Joe Maddon already compared Eloy Jimenez – who can’t legally buy a beer in Wrigleyville yet – to a young Miguel Cabrera or Edgar Martinez. The Cubs are practically begging for someone like Eddie Butler to pitch his way into the 2018 rotation.

By Monday morning, when the full squad reconvenes after a weekend trip to Las Vegas, the Cubs could start making cuts and shaping their Opening Night roster. But the Cubs are going to need so much more than the 25 players who will be introduced next Sunday at Busch Stadium. Maddon used 26 pitchers and 149 different lineups last season. This is “Where It Happens.”

“If this particular group of youngsters were in a different organization that had a greater need right now, you’d probably hear a lot more about these guys,” Maddon said. “But the fact that they’re stuck behind a Bryant and a Russell and a Javy (Baez) and a Rizzo and a (Willson) Contreras and a Schwarber, et cetera, et cetera, it becomes more difficult to really push or project upon these guys.

“But I think these young guys have gone about their business really well. If it’s bothering them or if they’re concerned about that, they’re not showing that. I think they’ve put their best foot forward.”

Joe Maddon doesn’t have any concerns about new Cubs closer Wade Davis

Joe Maddon doesn’t have any concerns about new Cubs closer Wade Davis

MESA, Ariz. – The Cubs studied all the MRIs and analyzed every pitch Wade Davis threw last season, poring over the information on the All-Star closer. During the winter meetings, Kansas City Royals general manager Dayton Moore even took the unusual step of allowing the Cubs to give Davis a physical exam.  

The Jorge Soler trade wouldn’t be announced until athletic trainer PJ Mainville met with Davis at his home in New York’s Hudson Valley. The Cubs got another read on the flexor strain in his right forearm that twice put Davis on the disabled list last season.

Davis now has a 19.64 ERA through five Cactus League appearances – and the complete confidence of a manager who isn’t connecting those dots.

“The injury’s really not an issue,” Joe Maddon said Sunday at the Sloan Park complex. “He feels really good right now. He kind of thought that whole thing was a little bit overblown last year, according to (what he told) me. Because even in talking to him in the offseason: ‘I’m fine. I’m good. I feel really good.’”

Maddon managed the Tampa Bay Rays while Davis broke into the big leagues as a starter and began the transition to reliever. Everything clicked in Kansas City’s bullpen, with Davis blowing away hitters and notching the last out of the 2015 World Series.

“I’m watching him,” Maddon said. “He’s throwing the ball really well easily. That’s what’s really encouraging to me. From the side, there’s no bumping and grinding and…” Maddon made a grunting noise to illustrate his point: “There’s none of that. It’s easy. I look up at the gun and I’m seeing 94, 95 and sometimes 96 (mph). It’s like: Wow, I have never seen him do that in camp.”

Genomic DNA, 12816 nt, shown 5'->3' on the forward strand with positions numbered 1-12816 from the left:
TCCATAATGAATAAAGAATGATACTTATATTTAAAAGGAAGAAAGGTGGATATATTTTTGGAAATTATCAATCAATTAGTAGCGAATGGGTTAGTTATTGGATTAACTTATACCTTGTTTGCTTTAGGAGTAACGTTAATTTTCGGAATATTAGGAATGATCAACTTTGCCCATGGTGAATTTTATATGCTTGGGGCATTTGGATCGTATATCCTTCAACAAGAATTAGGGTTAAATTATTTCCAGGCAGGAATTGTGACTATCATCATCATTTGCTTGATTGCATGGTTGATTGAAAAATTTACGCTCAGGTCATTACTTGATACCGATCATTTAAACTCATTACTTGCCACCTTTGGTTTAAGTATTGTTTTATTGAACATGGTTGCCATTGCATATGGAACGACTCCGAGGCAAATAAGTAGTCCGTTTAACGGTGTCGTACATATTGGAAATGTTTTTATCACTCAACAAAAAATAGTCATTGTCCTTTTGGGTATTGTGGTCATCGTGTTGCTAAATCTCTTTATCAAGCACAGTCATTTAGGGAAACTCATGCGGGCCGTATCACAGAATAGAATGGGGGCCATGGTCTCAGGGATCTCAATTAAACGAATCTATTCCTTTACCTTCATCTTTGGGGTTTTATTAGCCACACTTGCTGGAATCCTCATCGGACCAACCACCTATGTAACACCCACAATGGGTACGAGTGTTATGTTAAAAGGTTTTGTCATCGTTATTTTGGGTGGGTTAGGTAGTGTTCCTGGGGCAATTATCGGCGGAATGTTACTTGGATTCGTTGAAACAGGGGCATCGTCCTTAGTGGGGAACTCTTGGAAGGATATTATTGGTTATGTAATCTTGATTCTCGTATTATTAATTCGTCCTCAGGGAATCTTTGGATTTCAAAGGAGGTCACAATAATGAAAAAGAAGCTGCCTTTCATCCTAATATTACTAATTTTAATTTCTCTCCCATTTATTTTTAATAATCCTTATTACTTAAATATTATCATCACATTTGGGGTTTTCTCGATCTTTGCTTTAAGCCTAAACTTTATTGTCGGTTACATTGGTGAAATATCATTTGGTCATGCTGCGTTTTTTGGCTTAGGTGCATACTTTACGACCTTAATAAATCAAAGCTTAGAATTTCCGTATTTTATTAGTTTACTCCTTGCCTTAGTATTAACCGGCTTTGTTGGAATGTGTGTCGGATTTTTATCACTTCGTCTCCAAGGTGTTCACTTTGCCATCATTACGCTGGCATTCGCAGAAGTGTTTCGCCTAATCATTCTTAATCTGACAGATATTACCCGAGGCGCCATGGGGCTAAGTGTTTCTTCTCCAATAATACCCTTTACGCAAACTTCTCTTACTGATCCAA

Across the last three seasons, Davis allowed three home runs while piling up 234 strikeouts in almost 183 innings. This spring, he has twice gotten only one out, like Saturday’s 29-pitch, four-run appearance against the Colorado Rockies. Overall in March, he’s given up eight earned runs, nine hits and five walks in 3.2 innings.  

“Honestly, I’ve known him long enough that it’s not” a concern, Maddon said. “You’re not going to believe this, but he’s actually throwing better than he normally does in spring training. The biggest problem he’s having right now is command.

“Velocity looks good. The break on the breaking ball looks good. He’s just not throwing the ball where he wants it. And this guy is normally the kind of pitcher that can dot it up really well.

“But everything else looks really good to me, (because) I had him back with the Rays and in spring training you always saw him throwing like 86, 87, 88 (mph). I’m seeing easy 94-95. I’m seeing sharp break on some breaking stuff. It’s just bad counts and bad command right now.”

This isn’t the Cubs saying Carlos Marmol or Jose Veras is our closer. A guy with a 0.84 ERA in 23 career playoff appearances doesn’t care about Cactus League stats. As long as Davis is healthy, there should be no doubts about the ninth inning. Check back next week amid the sea of red at Busch Stadium.

“A lot of it’s just an adrenaline rush sometimes,” Maddon said. “A lot it’s just a moment that you can’t recreate here. You can’t do it. It’s impossible.”